Is the Ukraine a Global Inflection Point? And if so, with what Consequences?
OPINION / EXPERT PERSPECTIVE — Since early on in the Ukraine war, practically every Western leader has said that this war marks an “inflection point” in world affairs — a turning point, a tectonic shift, or moment of transition from one era to another. I think we all sense that … but what does this mean and is it really true? And if it is, what does it tell us about the future?
There are not many things in modern history that rise to such status.
In the 20th century, World War I would surely qualify as an inflection point, given that it was marked by the collapse of two empires – the Austro-Hungarian and the Ottoman – and the emergence of many new countries, including the Soviet Union.
World War II also has to make the cut, because it ushered in new institutions such as the United Nations, World Bank, and International Monetary Fund, along with decolonization, the European unification drive, and seventy years of global tensions during the Cold War.
The fall of the Berlin Wall in 1989 and dissolution of the Soviet Union in 1991, were other dramatic moments that certainly brought sweeping changes but arguably not of the magnitude of the two world wars.
And the 9/11 terrorist attacks on the United States homeland had transformational impact on U.S. national security policy and alliance relations, elements of which endure after more than twenty years – but still of lesser scope than the World Wars.
So, what is it about Ukraine that has so many people talking “inflection point”?
First, there is the sheer surprise and shock of it. In most minds – Western minds at least – this sort of thing was not supposed to happen again, that is, a full-scale invasion of one major country by another in the heart of Europe.
Remember that almost no one, including the Ukrainians, believed it when U.S. intelligence predicted it would happen. So, Putin’s attack redefined the concept of threat among those who were wary of Russia but assumed Putin’s style was more careful, stealthy, and incremental.
Second, there are all the widely-discussed changes that came in the wake of the war – Finland and Sweden joining NATO, Germany and Japan adopting more robust national security policies after 75 years of caution and restraint.
There is also the increased volatility of oil prices, food shortages, and the division globally between those who condemn Russia and those such as China, India and many other countries that remain focused on their own problems, blame both sides, or, like China, walk a fine line – simultaneously deploring the violence but offering at least rhetorical support to Russia. That’s enough to say that the war is having at least as much impact on global dynamics as the 9/11 attacks and possibly more.
There is another big factor shaping the feeling that everything could change fundamentally. This is the nagging fear that Chinese leader Xi Jinping is finally serious about forcefully integrating Taiwan into China in the near term, with all the attendant dilemmas this would pose for the U.S. and Asian allies who have pledged to oppose this.
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This mix of ongoing horror in Ukraine, uncertain dread about Taiwan, and evolving policies elsewhere raises in turn, a whole series of alarming ‘what if’s’ feeding the feeling that we are on the verge of a great transition. What if some concatenation of events, accidents, and miscalculations pulls NATO and the U.S. more directly into conflict with Russia? What if Xi moves on Taiwan while the U.S. is still preoccupied with Russia’s aggression? What if that pulls in Asian allies at just the moment that the Ukraine war becomes more demanding on European partners? Perhaps most importantly, what if there is a partisan-driven change of administration in the U.S. in the midst of all this? If that all happened, it would indeed start to feel like a major discontinuity in international affairs, in which another global conflict would not be unimaginable.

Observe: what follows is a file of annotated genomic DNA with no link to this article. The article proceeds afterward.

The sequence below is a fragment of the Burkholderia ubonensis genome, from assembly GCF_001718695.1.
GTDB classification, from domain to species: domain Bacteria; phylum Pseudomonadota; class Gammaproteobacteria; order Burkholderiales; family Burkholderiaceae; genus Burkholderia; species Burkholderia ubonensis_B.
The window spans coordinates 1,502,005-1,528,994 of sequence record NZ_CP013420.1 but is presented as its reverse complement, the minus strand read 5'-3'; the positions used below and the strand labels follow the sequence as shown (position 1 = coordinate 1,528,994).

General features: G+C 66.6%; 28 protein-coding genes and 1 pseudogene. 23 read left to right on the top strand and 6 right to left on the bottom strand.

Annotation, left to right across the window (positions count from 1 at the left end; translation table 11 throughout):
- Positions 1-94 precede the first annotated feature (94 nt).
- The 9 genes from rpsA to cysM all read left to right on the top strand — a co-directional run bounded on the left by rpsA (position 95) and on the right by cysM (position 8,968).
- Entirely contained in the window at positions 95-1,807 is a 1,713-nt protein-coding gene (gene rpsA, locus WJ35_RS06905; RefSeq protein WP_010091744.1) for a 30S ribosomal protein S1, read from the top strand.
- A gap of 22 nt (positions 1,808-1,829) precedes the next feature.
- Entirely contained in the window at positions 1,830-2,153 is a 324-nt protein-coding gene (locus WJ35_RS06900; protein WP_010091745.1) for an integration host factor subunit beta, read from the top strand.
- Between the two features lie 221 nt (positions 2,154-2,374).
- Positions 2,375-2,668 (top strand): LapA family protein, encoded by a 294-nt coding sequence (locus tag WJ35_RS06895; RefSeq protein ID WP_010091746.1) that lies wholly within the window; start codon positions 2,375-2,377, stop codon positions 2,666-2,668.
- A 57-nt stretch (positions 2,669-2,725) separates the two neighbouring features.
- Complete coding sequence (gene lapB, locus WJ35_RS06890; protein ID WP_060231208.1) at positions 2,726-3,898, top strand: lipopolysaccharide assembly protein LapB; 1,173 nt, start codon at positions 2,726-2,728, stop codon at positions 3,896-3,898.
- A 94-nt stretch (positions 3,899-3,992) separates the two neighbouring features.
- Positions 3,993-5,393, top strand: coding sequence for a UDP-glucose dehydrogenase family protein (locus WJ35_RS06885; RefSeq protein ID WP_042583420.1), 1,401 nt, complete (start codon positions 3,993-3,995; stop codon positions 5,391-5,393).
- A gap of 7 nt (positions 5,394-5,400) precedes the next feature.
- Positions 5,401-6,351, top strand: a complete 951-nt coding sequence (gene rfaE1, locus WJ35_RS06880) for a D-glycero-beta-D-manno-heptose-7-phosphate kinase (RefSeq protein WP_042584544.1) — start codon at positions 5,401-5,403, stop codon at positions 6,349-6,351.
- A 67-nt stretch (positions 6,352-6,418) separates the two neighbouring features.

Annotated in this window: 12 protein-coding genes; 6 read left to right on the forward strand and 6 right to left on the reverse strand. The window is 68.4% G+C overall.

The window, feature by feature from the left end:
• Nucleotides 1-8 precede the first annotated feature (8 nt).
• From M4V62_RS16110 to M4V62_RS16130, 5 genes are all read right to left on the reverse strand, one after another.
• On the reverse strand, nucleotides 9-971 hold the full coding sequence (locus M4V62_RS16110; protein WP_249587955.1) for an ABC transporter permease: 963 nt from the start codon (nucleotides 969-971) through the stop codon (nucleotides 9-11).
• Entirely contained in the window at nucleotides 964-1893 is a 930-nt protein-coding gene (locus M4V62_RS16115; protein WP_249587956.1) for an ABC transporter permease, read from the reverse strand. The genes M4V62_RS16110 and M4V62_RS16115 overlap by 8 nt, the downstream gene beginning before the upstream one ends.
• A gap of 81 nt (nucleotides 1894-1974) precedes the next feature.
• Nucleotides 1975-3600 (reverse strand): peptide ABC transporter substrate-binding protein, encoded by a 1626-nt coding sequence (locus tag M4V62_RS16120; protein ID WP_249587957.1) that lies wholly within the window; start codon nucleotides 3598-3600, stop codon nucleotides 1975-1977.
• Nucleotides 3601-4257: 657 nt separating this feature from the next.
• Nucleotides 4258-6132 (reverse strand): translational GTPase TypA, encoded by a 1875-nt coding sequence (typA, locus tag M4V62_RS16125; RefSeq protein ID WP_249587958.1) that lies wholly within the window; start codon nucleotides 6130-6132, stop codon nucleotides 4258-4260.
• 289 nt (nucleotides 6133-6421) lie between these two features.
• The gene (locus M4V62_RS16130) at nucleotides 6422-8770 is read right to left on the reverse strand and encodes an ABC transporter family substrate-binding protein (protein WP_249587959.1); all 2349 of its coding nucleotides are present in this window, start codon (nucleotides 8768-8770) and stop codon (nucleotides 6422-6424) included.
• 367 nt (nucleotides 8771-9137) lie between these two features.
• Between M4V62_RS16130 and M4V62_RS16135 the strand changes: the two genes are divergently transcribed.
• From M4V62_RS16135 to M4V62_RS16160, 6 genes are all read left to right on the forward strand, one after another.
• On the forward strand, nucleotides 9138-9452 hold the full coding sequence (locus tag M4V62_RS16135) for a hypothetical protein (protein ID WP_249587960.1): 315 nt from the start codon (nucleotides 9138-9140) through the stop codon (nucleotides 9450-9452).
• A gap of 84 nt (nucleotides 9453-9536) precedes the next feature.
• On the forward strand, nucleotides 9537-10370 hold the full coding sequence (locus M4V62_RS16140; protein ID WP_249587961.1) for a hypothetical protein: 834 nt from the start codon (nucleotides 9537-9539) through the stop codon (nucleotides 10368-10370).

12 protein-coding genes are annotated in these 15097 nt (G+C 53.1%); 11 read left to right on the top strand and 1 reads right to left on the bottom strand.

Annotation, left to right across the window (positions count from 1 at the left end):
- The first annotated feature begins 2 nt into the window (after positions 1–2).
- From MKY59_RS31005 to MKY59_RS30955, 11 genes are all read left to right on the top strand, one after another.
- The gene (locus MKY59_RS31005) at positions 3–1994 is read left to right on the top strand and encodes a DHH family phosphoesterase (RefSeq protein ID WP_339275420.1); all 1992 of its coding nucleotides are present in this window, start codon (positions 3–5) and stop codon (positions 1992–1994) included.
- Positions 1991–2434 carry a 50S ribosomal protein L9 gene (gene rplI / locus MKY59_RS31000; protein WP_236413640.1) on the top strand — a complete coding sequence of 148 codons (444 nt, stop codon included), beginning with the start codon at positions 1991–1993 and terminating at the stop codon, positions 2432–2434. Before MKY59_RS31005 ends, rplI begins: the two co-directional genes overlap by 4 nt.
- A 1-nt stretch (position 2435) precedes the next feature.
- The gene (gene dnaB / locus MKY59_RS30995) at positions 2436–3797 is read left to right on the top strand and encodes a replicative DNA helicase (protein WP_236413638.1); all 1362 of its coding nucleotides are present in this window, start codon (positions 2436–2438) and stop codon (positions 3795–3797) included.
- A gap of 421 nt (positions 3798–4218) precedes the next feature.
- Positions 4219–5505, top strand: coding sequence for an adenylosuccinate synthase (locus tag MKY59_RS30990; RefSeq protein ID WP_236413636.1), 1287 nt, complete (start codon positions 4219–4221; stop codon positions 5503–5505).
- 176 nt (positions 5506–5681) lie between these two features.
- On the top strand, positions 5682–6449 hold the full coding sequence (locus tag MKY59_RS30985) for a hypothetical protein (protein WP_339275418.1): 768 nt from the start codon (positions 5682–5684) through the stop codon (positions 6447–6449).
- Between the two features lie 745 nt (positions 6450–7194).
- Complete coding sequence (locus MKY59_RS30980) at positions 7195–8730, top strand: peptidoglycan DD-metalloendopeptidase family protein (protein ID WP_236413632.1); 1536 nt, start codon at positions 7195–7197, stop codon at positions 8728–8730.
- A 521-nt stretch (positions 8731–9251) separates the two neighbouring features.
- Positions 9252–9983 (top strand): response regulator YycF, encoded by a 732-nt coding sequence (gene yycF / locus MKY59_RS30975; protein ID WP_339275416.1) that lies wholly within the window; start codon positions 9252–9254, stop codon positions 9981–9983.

None of that is predictable of course, and most analysts would hesitate to say it is probable. But most would probably also say the chances are not zero. It is this ‘hard-to-articulate’ sense of looming catastrophe that contributes to the conviction that we are now standing at one of those watershed moments in modern history.
In wondering whether the Ukraine war will really upend things, here is a key question to ask: what are the possible counterreactions to the reactions we’ve seen so far?
Thinking back to times at CIA when we were surprised by something (often then charged with “intelligence failure”) the origins of surprise sometimes came in barely-noticed incremental changes. These are the small, hard-to-see shifts whose significance is obscured until they achieve the critical mass necessary to plainly reveal a major change. In other words, a surprise.
With that in mind, here are two areas that merit special attention.
One has to do with the way the Ukraine war has altered calculations about nuclear weapons. Nuclear weaponry has been a constant in international affairs for decades but in recent years, we’ve not witnessed the big nuclear ‘scares’ that were an ever-present possibility during the Cold War. However, Putin’s nuclear threats during the war have forced everyone to think anew about the dangers that nuclear weapons pose. War with nukes is still the ultimate nightmare. And it can become more likely, the more nuclear weapons spread.
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In that regard, it cannot be lost on many countries that if Ukraine had kept the nuclear weapons stationed on its soil when the USSR collapsed (Kyiv gave up 5,000 strategic and tactical nuclear weapons in 1994, under an agreement among Russia, Ukraine and the U.S.), Putin might have thought twice before launching his war. To date, there are no signs that Ukraine is moving to build nuclear weapons. And although some experts call rumors of this ‘dangerous nonsense’, an end to the war is still not in sight. If it does not end in a way that gives Ukraine total confidence in its future security, it’s hard to believe Ukraine would not consider regaining a nuclear arsenal.